Use this URL to cite or link to this record in EThOS:
Title: WaArusha agro-pastoralist experiences with risk of febrile illness : an ethnographic study of social drivers of zoonoses and rural health-seeking behaviours in Monduli district, Northern Tanzania
Author: Barasa, Violet
ISNI:       0000 0004 8503 249X
Awarding Body: University of Sussex
Current Institution: University of Sussex
Date of Award: 2019
Availability of Full Text:
Access from EThOS:
Full text unavailable from EThOS. Please try the link below.
Access from Institution:
Zoonoses are a major cause of febrile illness in people living with livestock in northern Tanzania. Early diagnosis and timely treatment influence the health outcomes of febrile patients, as any delay to care-seeking is significantly associated with complications leading to severe disease. However, little is known about lay experiences with zoonoses or febrile illness in these settings, and most studies tend to focus on the epidemiology of these diseases. In this thesis, I explore agro-pastoralist experiences of risk of febrile illness, understandings and framing of zoonotic health risks and local health-seeking behaviours. To do this, I spent ten months living amongst WaArusha agro-pastoralists in Naiti village, northern Tanzania, conducting ethnographic research using mixed-method approaches including household surveys, interviews and focus group discussions. The study finds that herders' perceptions of zoonotic risks are shaped by external events that threaten their culture and social relationships, rather than expert narratives about zoonotic risks. Livestock and their product are central to the perceptions and management of risks among WaArusha families. Animal products particularly milk and meat-critical for household nutrition and for their therapeutic value- mediate between complex social relationships in ways that make it difficult to categorise them as "safe" or "unsafe". Familiar zoonotic diseases such as anthrax, for example, which lead to high mortality in livestock and exhibit physical symptoms that locals can identify, are more accepted risks, whereas zoonoses that do not show physical symptoms such as brucellosis, the risks of which may be real, are less readily accepted as risks to human health. However, it does not follow that people take health-enhancing decisions to minimise harm, like changing their eating habits or visiting a doctor when illness occurs. Rather, people adopt approaches which appear, from an outsider perspective, to have both rational and irrational elements, and which are influenced by issues such as trust and practicality. Expert framings of risk and prescriptions for managing zoonotic risk, therefore, can only work when constructed alongside and in conjunction with lay beliefs. Not doing so results in parallel worlds where lay people are blamed by experts for "causing" their own sickness whilst at the same time expert authorities continue to be distrusted by local people, which in turn results in ineffective interventions.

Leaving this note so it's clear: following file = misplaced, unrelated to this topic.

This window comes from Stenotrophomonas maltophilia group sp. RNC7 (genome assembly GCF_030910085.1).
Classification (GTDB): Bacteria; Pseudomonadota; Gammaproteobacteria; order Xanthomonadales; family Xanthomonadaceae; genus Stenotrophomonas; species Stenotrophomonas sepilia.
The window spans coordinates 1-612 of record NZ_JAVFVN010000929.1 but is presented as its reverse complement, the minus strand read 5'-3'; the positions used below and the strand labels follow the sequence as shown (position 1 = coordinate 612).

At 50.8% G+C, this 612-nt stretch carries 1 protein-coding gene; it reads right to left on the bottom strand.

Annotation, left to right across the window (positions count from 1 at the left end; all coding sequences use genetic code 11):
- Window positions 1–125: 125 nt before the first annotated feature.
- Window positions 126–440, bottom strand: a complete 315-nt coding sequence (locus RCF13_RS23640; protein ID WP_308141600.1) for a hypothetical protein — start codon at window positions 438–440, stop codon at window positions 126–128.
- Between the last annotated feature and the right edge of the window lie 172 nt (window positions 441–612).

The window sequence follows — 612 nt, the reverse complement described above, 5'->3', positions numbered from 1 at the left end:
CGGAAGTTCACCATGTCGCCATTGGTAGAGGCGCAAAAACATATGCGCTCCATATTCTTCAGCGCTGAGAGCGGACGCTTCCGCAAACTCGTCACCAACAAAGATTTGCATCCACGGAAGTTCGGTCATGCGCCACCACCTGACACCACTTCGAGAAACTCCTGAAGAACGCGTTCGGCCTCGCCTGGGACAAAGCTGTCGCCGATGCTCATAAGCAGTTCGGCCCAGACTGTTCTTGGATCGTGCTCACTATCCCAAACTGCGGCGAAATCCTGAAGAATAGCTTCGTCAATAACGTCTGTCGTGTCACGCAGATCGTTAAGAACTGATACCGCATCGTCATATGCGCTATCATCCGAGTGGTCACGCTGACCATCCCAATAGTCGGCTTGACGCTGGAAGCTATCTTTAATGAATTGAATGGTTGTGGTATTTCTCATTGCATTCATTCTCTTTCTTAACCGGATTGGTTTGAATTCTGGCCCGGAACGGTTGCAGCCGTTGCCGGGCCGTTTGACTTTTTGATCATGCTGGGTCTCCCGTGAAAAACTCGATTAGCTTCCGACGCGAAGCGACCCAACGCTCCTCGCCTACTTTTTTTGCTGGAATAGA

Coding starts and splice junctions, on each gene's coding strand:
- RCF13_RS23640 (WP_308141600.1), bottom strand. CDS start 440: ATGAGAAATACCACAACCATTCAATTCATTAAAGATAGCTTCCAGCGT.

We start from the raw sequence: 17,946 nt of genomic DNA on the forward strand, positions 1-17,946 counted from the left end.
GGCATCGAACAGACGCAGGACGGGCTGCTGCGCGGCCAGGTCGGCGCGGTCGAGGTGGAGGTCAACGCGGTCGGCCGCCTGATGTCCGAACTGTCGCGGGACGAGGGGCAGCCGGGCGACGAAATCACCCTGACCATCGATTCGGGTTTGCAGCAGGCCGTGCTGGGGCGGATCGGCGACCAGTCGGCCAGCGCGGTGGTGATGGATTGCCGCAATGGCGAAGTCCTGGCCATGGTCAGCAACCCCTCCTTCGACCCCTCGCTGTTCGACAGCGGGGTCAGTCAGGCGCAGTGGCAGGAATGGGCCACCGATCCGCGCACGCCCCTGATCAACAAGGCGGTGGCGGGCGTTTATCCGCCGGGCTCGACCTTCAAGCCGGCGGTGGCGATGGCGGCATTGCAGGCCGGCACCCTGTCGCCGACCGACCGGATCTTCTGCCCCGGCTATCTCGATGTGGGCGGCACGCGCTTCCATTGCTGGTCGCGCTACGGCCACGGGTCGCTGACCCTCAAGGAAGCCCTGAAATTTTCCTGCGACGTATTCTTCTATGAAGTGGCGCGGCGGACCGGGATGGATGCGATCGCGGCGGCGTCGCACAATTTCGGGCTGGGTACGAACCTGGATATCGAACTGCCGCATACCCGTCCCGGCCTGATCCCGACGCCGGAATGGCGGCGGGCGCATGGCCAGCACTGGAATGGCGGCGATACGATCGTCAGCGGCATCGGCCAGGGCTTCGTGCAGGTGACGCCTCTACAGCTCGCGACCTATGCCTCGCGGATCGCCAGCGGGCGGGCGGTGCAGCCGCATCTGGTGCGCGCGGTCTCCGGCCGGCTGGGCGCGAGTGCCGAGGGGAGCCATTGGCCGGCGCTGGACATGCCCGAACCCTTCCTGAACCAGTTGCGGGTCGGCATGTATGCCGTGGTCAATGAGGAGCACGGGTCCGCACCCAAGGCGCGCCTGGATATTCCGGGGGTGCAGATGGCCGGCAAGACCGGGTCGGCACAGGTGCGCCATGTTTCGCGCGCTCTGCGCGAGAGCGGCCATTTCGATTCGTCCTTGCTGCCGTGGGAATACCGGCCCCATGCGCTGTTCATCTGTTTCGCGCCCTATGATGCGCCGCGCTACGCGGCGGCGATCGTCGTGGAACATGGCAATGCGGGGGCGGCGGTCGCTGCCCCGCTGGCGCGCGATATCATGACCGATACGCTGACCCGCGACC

Supervisor: Not available Sponsor: Not available
Qualification Name: Thesis (Ph.D.) Qualification Level: Doctoral
EThOS ID:  DOI: Not available
Keywords: RA0771 Rural health and hygiene. Rural health services ; RC0113.5 Zoonoses. Diseases communicable from animals to humans